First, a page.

Solace and Earl Sweatshirt’s Journey Through Depression’s Cycle

Cover art for Solace

Cover art for Solace

Santino DeFilippo, Staff Writer

From the beginning of Earl Sweatshirt’s career, he has been no stranger to including dark themes in his music. Even his 2013 debut album Doris includes hints of Earl being somewhat of a tortured and pessimistic writer. Two years later, his sophomore album I Don’t Like Sh*t, I Don’t Go Outside was released and renowned as his opus at that point, as it throws the listener into a chamber of depression, anger, and hostility towards society with more stripped-back production and lyrics scowled from the soul. Just a month later, though, Earl’s arguably darkest release Solace came by surprise. 

Dedicated to his mother, Solace is described by Earl as “Music from when I hit the bottom and found something” on the YouTube description of the EP. The production on this EP is mesmerizing and the lyrical content is simple, yet violently depressing. With a runtime of only 10 minutes split up into five parts, Earl conveys very much with what little, sonically, is there. In a way, Solace acts as the quiet after the storm following the release of his previous album.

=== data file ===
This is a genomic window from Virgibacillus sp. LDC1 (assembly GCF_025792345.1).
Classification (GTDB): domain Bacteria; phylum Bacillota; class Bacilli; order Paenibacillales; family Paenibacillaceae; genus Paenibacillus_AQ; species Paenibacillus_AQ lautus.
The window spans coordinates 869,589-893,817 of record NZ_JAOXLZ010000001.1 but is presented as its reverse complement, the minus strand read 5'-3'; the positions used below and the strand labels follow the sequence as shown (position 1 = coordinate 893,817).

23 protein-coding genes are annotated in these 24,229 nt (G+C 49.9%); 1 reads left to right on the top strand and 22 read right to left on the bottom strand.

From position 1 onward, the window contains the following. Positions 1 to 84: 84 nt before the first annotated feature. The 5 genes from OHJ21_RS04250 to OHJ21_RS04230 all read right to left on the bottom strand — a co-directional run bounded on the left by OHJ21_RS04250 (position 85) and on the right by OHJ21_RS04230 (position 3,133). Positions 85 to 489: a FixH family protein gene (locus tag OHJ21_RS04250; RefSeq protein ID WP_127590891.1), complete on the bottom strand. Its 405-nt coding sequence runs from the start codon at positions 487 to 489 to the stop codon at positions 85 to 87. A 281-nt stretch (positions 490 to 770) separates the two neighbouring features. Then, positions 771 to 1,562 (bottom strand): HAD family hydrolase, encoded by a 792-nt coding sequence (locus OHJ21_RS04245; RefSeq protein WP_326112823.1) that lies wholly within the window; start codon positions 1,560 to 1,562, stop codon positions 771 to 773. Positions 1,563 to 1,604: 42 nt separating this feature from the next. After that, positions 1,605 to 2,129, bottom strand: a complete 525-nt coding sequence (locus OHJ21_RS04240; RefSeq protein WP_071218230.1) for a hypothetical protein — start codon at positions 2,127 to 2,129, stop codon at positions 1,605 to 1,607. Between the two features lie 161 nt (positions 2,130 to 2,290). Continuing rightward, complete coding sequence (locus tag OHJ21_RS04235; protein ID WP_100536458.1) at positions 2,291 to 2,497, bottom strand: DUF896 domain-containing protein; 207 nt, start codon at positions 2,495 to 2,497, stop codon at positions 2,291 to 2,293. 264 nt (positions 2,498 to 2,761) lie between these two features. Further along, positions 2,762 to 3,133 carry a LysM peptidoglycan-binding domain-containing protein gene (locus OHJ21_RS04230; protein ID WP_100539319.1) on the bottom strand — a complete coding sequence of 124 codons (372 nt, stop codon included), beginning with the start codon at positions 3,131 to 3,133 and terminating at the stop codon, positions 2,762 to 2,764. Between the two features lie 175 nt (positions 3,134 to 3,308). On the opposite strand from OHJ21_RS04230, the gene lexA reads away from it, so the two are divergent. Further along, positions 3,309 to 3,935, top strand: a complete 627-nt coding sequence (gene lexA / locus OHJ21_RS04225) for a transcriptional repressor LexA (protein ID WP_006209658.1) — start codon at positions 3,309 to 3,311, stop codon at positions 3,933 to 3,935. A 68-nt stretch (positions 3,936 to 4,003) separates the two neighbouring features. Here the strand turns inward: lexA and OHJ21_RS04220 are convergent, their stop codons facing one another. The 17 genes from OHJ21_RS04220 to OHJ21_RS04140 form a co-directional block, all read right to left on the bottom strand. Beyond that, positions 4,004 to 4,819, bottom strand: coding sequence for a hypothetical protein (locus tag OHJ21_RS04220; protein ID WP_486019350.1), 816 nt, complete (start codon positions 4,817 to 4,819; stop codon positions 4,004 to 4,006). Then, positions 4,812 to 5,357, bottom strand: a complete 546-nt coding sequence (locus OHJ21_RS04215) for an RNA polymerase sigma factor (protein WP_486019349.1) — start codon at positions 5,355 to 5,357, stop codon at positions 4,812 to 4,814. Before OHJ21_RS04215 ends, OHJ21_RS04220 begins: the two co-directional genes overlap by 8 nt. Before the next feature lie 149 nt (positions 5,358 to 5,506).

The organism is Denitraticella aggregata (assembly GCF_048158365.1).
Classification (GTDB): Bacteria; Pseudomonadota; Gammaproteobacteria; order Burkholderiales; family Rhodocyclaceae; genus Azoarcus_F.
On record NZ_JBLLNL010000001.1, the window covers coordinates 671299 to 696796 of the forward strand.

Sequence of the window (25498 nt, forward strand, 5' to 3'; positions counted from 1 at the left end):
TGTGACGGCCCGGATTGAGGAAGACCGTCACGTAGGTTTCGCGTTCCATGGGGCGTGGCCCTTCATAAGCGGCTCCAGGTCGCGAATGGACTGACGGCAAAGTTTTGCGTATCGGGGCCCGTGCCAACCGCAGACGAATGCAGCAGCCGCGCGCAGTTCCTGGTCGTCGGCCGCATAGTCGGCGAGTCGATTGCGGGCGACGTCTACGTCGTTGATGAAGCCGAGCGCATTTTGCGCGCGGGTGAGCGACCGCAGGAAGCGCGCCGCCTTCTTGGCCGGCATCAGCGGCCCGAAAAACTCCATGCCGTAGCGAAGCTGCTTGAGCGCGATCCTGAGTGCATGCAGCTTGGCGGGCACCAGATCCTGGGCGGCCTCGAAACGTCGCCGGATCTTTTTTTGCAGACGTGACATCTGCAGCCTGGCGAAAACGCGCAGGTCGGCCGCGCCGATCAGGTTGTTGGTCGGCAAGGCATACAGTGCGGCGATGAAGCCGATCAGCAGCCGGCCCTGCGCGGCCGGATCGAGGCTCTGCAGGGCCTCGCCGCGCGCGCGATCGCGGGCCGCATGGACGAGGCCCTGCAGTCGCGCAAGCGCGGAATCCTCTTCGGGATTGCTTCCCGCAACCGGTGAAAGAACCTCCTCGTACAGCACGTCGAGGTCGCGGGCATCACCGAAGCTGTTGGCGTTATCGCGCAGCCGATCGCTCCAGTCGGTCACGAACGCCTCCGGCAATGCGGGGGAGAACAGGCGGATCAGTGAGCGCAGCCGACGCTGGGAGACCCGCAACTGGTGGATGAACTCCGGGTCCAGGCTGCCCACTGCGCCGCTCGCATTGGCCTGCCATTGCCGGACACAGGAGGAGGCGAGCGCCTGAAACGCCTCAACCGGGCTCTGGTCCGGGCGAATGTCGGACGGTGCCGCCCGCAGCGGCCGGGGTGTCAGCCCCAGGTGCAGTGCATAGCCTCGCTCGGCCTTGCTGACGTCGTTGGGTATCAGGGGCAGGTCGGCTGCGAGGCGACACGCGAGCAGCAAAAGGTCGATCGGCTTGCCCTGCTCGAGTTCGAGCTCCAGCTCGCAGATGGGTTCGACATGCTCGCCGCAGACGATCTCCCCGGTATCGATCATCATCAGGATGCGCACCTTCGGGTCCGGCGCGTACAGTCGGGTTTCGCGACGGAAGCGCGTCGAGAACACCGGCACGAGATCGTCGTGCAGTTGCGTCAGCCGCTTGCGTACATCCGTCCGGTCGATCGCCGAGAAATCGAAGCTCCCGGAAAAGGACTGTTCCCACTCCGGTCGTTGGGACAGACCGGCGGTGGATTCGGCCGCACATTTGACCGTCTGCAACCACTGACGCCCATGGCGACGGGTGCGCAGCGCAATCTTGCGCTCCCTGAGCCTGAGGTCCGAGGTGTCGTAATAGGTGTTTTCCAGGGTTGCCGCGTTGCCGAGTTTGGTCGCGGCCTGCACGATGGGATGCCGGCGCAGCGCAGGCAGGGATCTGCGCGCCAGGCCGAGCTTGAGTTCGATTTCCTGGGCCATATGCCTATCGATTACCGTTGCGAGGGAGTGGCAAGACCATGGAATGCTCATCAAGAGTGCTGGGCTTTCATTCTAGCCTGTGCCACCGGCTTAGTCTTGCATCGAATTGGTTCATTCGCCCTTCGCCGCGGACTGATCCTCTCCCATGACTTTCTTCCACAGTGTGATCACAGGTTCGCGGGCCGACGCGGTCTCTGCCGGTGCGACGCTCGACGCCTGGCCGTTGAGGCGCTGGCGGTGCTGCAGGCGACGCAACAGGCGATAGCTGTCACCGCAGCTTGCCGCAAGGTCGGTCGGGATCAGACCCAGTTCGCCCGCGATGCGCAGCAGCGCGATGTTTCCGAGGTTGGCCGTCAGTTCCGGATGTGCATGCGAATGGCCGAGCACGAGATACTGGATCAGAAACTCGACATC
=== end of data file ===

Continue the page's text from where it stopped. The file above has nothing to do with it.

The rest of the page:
Part I begins with a 45-second loop of something that sounds like you’ve been falling down this seemingly endless pit for hours, but abruptly cuts off as the beat changes and Earl’s sharp vocals come in.

 “Late for everything, my face to the cement 

That’s how I always seen it 

I spent days faded and anemic 

You can see it in my face, I ain’t been eatin’, I’m just wasting away

are the first words you hear from him as he sends out this cry for help without explicitly stating his situation with depression. He focuses mainly on being virtually locked in his home with nothing but himself and drugs during this period of depression as he’s become paranoid with the world around him, stating that he’s “watchin’ every b*tch in [his] space”. Earl closes Part I with the lines:

“Try to make some sense of all this sh*t in my brain

 One foot stuck in the tar pit of my ways,”

 showing that while he’s clearly hit the bottom, he hasn’t given up his search for meaning although his “ways” keep repeating themselves again and again.

As Part I’s instrumental fades to silence, a new piano-driven melody slowly approaches, which at first sounds like a light is approaching, but then transitions to an eerie, downright frightening piano loop for the remainder of Part II. Earl begins muttering the beginning of his vocal performance on this part in essentially the exact opposite way of Part I. Earl grumbles:

 “And if it’s like that the whole time 

If it’s like that the whole time, we’ll be alright 

And if it’s like that the whole time, we’ll be alright 

Stayin’ up all night, but it’s alright 

And I been stayin’ up all night, but it’s alright”